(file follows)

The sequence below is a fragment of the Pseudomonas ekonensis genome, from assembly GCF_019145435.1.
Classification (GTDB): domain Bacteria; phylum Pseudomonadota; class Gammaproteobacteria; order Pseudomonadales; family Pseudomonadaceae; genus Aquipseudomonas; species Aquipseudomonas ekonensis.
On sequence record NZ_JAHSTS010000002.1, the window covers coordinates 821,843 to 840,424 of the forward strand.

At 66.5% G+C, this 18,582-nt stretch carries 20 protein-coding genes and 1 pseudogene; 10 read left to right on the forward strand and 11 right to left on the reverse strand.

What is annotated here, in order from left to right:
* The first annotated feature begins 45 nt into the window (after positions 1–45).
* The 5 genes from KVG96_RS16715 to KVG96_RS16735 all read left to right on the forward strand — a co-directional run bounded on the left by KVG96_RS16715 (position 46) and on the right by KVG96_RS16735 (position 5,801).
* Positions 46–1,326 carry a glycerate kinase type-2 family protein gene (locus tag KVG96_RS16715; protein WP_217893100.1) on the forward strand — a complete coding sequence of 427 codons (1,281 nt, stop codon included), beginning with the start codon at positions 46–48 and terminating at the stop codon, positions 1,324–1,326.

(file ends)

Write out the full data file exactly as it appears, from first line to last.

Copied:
The sequence below is a fragment of the Pseudomonas ekonensis genome, from assembly GCF_019145435.1.
Classification (GTDB): domain Bacteria; phylum Pseudomonadota; class Gammaproteobacteria; order Pseudomonadales; family Pseudomonadaceae; genus Aquipseudomonas; species Aquipseudomonas ekonensis.
On sequence record NZ_JAHSTS010000002.1, the window covers coordinates 821,843 to 840,424 of the forward strand.

At 66.5% G+C, this 18,582-nt stretch carries 20 protein-coding genes and 1 pseudogene; 10 read left to right on the forward strand and 11 right to left on the reverse strand.

What is annotated here, in order from left to right:
* The first annotated feature begins 45 nt into the window (after positions 1–45).
* The 5 genes from KVG96_RS16715 to KVG96_RS16735 all read left to right on the forward strand — a co-directional run bounded on the left by KVG96_RS16715 (position 46) and on the right by KVG96_RS16735 (position 5,801).
* Positions 46–1,326 carry a glycerate kinase type-2 family protein gene (locus tag KVG96_RS16715; protein WP_217893100.1) on the forward strand — a complete coding sequence of 427 codons (1,281 nt, stop codon included), beginning with the start codon at positions 46–48 and terminating at the stop codon, positions 1,324–1,326.